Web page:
"It was so revolutionary. It had never been done before anywhere in the world. We all wore coat and ties and we all had pseudonyms. I wasn’t scared. I was intrigued by the idea. But I was intimidated by all the photographers. I was only 23. And as they came across the street they started photographing us. Every time I approached the cameras, I hid behind my sign because I was unnerved by the whole thing. But I don’t think I was scared. I was very open and proud of being gay. People passed by in disbelief. It was written on their faces. It had never had happened before. My sign read, '15 million homosexuals protest federal treatment.' It reflected what I thought. We could not conceive then the astonishing progress we would eventually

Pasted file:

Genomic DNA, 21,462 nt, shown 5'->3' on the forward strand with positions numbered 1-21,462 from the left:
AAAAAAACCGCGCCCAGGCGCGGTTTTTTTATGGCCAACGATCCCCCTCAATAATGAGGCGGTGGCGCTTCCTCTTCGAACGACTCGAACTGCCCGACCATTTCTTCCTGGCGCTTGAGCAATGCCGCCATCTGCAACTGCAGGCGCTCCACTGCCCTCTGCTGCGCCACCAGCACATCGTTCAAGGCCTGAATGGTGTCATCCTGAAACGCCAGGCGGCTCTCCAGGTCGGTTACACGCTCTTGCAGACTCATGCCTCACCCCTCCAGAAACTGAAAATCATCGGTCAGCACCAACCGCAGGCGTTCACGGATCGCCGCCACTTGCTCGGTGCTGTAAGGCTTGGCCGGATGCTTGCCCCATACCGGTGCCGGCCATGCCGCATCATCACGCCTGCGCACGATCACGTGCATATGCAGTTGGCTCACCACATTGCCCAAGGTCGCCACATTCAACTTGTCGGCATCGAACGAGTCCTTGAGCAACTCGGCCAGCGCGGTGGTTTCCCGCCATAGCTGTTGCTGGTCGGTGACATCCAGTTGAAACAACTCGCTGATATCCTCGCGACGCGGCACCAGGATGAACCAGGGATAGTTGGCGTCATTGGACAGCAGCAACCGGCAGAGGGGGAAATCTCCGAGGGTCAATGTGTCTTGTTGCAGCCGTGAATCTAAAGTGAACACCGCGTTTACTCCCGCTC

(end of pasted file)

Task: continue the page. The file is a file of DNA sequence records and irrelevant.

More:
make as a community. The idea that gay people, gay men and women, could
work openly in the government and serve in the military. It was beyond
our imagination." - Paul Kuntzler
, 73, speaking to ABC News about picketing the White House fifty years ago today on April 17th, 1965. That protest, which included future LGBT rights giants Barbara Gittings and Frank Kameny, is believed to have been the first organized gay rights demonstration in American history.
Labels: activism, LGBT History, LGBT rights